The cranberry has been known and appreciated in North Asia, North America and Northern Europe since ancient times.

What do cranberries contain?

There are not many calories in cranberries: 100 g have only 46 kcal. It contains rich amounts of vitamin C, manganese and copper. The requirement of vitamin C in the human body is very individual and depends on many factors. For example, people who smoke or have cardiovascular disease require more vitamin C.

There may also be a high need for vitamin C for those who are often exposed to heavy metals, household chemicals, herbicides, pharmaceutical drugs or other substances that are toxic to the body.

A berry full of iron

Cranberries contain a significant amount of potassium, phosphorus and calcium. Cranberry is especially valuable because of its high iron content. The iron which is found in plants is better absorbed along with vitamin C, and for that reason the blueberry already has this ideal organic compound present.

 

In the case of iron deficiency and pregnant women whose iron levels need some improvement, it is worth considering adding cranberries to the daily menu. It is important to keep in mind that, when eating cranberries to obtain iron, it is not advisable to consume dairy products, tea or coffee. Grain products can also hinder the absorption of iron.

The cranberry does not wear a dark red tunic just for a good look!

Anthocyanins, which are antioxidant vegetable pigments, give cranberries the beautiful red appearance. Antioxidants fight in our body the free radicals that cause premature aging and cell damage. These cells could become a source of dysfunctional cells (including cancer).

The cranberry has also claimed to be a longevity berry due to its restorative / repairing effect. The number of anthocyanins in cranberries is five times higher compared to, for example, broccoli.

Studies have shown that cranberries are an effective prevention against atherosclerosis, cancer and other degenerative diseases. Degenerative diseases are those that are associated with tissues, cells, organs and other degenerative effects such as wear.

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Appreciated bladder healer

The cranberry is undoubtedly the most used to prevent and cure urinary tract infections. Scientific research also confirms that drinking 300 ml of cranberry juice per day helps women prevent urinary tract infections.

The pigments of cranberry plants also reduce the binding of Escherichia coli bacteria to the epithelium of the urinary tract. Escherichia coli causes 80-90% of all urinary tract infections. If the bacteria do not set, the urine will simply expel the bacteria from the body and will not cause any infection.

Cranberry is also effective in the prevention of kidney stones. Excessive calcium intake causes most calcium salts to be stored in the kidneys. The quinic acid contained in cranberry, which does not dissolve in the body’s metabolism, significantly increases the levels of acidity in the urine, which in turn prevents the formation of calcium stones.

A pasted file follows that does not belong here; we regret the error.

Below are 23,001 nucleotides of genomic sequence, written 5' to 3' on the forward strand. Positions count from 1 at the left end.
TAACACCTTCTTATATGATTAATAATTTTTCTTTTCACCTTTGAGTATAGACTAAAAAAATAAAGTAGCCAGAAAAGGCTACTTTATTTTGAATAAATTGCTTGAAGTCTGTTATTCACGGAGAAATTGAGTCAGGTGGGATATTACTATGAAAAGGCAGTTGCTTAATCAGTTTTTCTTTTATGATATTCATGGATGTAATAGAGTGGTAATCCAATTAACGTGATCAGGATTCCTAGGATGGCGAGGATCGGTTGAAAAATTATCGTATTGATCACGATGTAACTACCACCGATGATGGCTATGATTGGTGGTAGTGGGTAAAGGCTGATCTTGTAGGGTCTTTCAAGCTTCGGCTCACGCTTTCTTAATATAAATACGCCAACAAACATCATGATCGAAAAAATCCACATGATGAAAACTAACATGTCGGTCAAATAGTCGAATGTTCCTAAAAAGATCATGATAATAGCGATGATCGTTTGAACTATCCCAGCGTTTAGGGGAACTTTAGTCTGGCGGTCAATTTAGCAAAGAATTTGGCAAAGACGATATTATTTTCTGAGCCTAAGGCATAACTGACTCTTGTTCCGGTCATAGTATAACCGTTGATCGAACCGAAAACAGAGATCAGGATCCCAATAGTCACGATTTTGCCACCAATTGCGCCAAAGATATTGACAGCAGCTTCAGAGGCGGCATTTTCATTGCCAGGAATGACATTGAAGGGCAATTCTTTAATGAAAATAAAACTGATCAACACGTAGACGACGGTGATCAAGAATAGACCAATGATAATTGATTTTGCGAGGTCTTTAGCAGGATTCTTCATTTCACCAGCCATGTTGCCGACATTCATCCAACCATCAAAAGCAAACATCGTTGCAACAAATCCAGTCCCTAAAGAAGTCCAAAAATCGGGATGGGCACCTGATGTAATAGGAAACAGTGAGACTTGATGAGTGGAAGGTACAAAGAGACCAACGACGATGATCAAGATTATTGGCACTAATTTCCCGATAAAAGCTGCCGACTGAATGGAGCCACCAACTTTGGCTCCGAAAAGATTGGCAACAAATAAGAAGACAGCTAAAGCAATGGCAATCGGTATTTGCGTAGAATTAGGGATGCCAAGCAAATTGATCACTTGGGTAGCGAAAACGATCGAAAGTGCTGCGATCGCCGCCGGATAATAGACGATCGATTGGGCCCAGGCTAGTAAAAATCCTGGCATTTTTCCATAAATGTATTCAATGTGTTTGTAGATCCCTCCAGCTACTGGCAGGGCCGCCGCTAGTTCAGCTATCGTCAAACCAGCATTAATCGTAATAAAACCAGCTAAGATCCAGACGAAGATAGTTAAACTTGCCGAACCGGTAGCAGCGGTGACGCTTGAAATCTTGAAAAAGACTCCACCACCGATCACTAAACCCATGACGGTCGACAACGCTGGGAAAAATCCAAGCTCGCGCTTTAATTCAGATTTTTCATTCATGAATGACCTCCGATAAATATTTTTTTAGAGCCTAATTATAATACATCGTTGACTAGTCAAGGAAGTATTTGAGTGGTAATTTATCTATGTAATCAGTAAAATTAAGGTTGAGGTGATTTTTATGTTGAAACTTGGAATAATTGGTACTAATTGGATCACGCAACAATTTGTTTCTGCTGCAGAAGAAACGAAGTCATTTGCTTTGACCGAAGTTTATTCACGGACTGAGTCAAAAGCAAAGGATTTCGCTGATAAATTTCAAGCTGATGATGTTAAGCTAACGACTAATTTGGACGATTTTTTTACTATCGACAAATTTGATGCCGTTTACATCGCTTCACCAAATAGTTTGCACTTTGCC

Digestion enhancer

The soluble and insoluble fibers in the cranberries keep the digestion in balance. They feed the good bacteria in the intestine and balance the absorption of carbohydrates and fats in the small intestine. However, fibers can only be found in berries and not in smoothies and juices.

Cranberry drinks are often sweetened with sugar or other sweeteners because most people find cranberries very bitter. Therefore, people who follow diets should be aware of the sugars found in juices and, therefore, should prefer smoothies. However, when making homemade smoothies, 100% pure cranberry juice or cranberry powder is a welcome component.

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Highly preservable wild fruit

The benzoic acid found in cranberry helps expectorate slime and relieve angina. It is important to distinguish between natural and synthetic benzoic acid.

The latter is known as the additive E210, which compared to natural acid has a weaker effect and often causes additional health problems. Cranberry also contains small amounts of oxalate, 2-5 milligrams per 100 g. People suffering from kidney stones should avoid large amounts of oxalates.

The darker the color of the berry, the more beneficial it is. Heating reduces the antioxidant content. Fresh berries should be kept in water, but they should also be frozen or dried.

Fresh cranberries, cranberry powder and pure cranberry juice are suitable for use as additives in the morning porridge, in the smoothies, etc. Cranberry juice is good to drink pure and in shakes. A handful of organic berries daily keeps your health and protects against many diseases.